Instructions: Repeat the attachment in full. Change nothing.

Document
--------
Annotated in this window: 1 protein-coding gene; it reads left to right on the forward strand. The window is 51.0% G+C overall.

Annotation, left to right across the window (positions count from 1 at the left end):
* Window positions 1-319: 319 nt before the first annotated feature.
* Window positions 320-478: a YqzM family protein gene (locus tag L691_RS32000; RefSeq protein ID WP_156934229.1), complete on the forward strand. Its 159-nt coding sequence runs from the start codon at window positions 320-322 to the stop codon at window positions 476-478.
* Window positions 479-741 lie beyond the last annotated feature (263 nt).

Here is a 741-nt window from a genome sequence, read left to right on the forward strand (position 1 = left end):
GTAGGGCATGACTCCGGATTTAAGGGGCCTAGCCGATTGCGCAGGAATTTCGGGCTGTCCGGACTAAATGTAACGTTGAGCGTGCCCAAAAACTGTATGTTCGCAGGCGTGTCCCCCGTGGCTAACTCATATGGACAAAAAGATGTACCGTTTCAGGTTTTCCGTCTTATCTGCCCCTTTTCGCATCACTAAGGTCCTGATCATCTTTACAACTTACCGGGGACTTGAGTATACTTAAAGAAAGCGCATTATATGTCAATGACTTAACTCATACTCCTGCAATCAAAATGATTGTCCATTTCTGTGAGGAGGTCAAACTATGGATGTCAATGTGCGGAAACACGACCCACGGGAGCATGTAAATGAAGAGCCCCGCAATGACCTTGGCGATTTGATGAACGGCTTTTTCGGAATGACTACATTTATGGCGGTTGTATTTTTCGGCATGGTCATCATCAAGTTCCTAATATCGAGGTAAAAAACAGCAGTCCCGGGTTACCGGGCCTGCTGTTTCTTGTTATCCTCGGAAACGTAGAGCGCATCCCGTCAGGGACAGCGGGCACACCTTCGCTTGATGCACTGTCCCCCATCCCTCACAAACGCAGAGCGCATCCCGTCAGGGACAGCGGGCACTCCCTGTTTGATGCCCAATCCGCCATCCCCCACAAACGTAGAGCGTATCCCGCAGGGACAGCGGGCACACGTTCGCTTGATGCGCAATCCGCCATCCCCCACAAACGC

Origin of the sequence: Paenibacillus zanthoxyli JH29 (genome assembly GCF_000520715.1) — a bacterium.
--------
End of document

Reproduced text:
Annotated in this window: 1 protein-coding gene; it reads left to right on the forward strand. The window is 51.0% G+C overall.

Annotation, left to right across the window (positions count from 1 at the left end):
* Window positions 1-319: 319 nt before the first annotated feature.
* Window positions 320-478: a YqzM family protein gene (locus tag L691_RS32000; RefSeq protein ID WP_156934229.1), complete on the forward strand. Its 159-nt coding sequence runs from the start codon at window positions 320-322 to the stop codon at window positions 476-478.
* Window positions 479-741 lie beyond the last annotated feature (263 nt).

Here is a 741-nt window from a genome sequence, read left to right on the forward strand (position 1 = left end):
GTAGGGCATGACTCCGGATTTAAGGGGCCTAGCCGATTGCGCAGGAATTTCGGGCTGTCCGGACTAAATGTAACGTTGAGCGTGCCCAAAAACTGTATGTTCGCAGGCGTGTCCCCCGTGGCTAACTCATATGGACAAAAAGATGTACCGTTTCAGGTTTTCCGTCTTATCTGCCCCTTTTCGCATCACTAAGGTCCTGATCATCTTTACAACTTACCGGGGACTTGAGTATACTTAAAGAAAGCGCATTATATGTCAATGACTTAACTCATACTCCTGCAATCAAAATGATTGTCCATTTCTGTGAGGAGGTCAAACTATGGATGTCAATGTGCGGAAACACGACCCACGGGAGCATGTAAATGAAGAGCCCCGCAATGACCTTGGCGATTTGATGAACGGCTTTTTCGGAATGACTACATTTATGGCGGTTGTATTTTTCGGCATGGTCATCATCAAGTTCCTAATATCGAGGTAAAAAACAGCAGTCCCGGGTTACCGGGCCTGCTGTTTCTTGTTATCCTCGGAAACGTAGAGCGCATCCCGTCAGGGACAGCGGGCACACCTTCGCTTGATGCACTGTCCCCCATCCCTCACAAACGCAGAGCGCATCCCGTCAGGGACAGCGGGCACTCCCTGTTTGATGCCCAATCCGCCATCCCCCACAAACGTAGAGCGTATCCCGCAGGGACAGCGGGCACACGTTCGCTTGATGCGCAATCCGCCATCCCCCACAAACGC

Origin of the sequence: Paenibacillus zanthoxyli JH29 (genome assembly GCF_000520715.1) — a bacterium.